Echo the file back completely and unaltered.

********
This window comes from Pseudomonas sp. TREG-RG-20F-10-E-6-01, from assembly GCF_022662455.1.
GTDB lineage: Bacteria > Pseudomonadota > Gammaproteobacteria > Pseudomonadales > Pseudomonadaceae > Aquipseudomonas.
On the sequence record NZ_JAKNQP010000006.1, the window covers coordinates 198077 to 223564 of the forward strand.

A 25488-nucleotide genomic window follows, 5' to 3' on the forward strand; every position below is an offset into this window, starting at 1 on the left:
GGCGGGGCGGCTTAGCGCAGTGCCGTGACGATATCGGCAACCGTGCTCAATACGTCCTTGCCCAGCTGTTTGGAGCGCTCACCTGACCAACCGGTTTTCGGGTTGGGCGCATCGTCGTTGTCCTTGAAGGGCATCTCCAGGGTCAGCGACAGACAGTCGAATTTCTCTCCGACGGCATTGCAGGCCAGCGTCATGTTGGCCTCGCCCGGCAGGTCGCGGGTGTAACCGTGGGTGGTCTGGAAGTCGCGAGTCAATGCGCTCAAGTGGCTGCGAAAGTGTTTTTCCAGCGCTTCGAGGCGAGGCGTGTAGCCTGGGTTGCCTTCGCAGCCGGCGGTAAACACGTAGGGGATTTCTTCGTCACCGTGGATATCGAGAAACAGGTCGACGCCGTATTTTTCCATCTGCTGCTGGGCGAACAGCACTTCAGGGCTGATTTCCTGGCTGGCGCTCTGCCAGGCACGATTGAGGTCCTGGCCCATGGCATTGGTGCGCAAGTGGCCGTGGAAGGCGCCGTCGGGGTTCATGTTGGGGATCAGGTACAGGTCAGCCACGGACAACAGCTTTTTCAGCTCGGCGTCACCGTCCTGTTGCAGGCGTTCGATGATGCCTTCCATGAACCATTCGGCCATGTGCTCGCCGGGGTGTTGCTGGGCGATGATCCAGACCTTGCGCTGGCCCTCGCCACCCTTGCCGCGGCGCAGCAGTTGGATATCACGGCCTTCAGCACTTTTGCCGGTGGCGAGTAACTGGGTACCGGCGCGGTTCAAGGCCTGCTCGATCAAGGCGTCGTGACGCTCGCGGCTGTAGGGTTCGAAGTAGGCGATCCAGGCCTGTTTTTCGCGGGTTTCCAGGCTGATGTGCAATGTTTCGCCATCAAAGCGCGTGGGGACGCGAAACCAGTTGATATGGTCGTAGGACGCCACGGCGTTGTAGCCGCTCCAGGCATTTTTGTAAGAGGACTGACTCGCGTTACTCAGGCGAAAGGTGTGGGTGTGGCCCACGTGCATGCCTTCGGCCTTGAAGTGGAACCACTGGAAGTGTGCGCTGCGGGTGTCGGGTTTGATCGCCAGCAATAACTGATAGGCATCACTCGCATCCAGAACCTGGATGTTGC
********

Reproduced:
This window comes from Pseudomonas sp. TREG-RG-20F-10-E-6-01, from assembly GCF_022662455.1.
GTDB lineage: Bacteria > Pseudomonadota > Gammaproteobacteria > Pseudomonadales > Pseudomonadaceae > Aquipseudomonas.
On the sequence record NZ_JAKNQP010000006.1, the window covers coordinates 198077 to 223564 of the forward strand.

A 25488-nucleotide genomic window follows, 5' to 3' on the forward strand; every position below is an offset into this window, starting at 1 on the left:
GGCGGGGCGGCTTAGCGCAGTGCCGTGACGATATCGGCAACCGTGCTCAATACGTCCTTGCCCAGCTGTTTGGAGCGCTCACCTGACCAACCGGTTTTCGGGTTGGGCGCATCGTCGTTGTCCTTGAAGGGCATCTCCAGGGTCAGCGACAGACAGTCGAATTTCTCTCCGACGGCATTGCAGGCCAGCGTCATGTTGGCCTCGCCCGGCAGGTCGCGGGTGTAACCGTGGGTGGTCTGGAAGTCGCGAGTCAATGCGCTCAAGTGGCTGCGAAAGTGTTTTTCCAGCGCTTCGAGGCGAGGCGTGTAGCCTGGGTTGCCTTCGCAGCCGGCGGTAAACACGTAGGGGATTTCTTCGTCACCGTGGATATCGAGAAACAGGTCGACGCCGTATTTTTCCATCTGCTGCTGGGCGAACAGCACTTCAGGGCTGATTTCCTGGCTGGCGCTCTGCCAGGCACGATTGAGGTCCTGGCCCATGGCATTGGTGCGCAAGTGGCCGTGGAAGGCGCCGTCGGGGTTCATGTTGGGGATCAGGTACAGGTCAGCCACGGACAACAGCTTTTTCAGCTCGGCGTCACCGTCCTGTTGCAGGCGTTCGATGATGCCTTCCATGAACCATTCGGCCATGTGCTCGCCGGGGTGTTGCTGGGCGATGATCCAGACCTTGCGCTGGCCCTCGCCACCCTTGCCGCGGCGCAGCAGTTGGATATCACGGCCTTCAGCACTTTTGCCGGTGGCGAGTAACTGGGTACCGGCGCGGTTCAAGGCCTGCTCGATCAAGGCGTCGTGACGCTCGCGGCTGTAGGGTTCGAAGTAGGCGATCCAGGCCTGTTTTTCGCGGGTTTCCAGGCTGATGTGCAATGTTTCGCCATCAAAGCGCGTGGGGACGCGAAACCAGTTGATATGGTCGTAGGACGCCACGGCGTTGTAGCCGCTCCAGGCATTTTTGTAAGAGGACTGACTCGCGTTACTCAGGCGAAAGGTGTGGGTGTGGCCCACGTGCATGCCTTCGGCCTTGAAGTGGAACCACTGGAAGTGTGCGCTGCGGGTGTCGGGTTTGATCGCCAGCAATAACTGATAGGCATCACTCGCATCCAGAACCTGGATGTTGC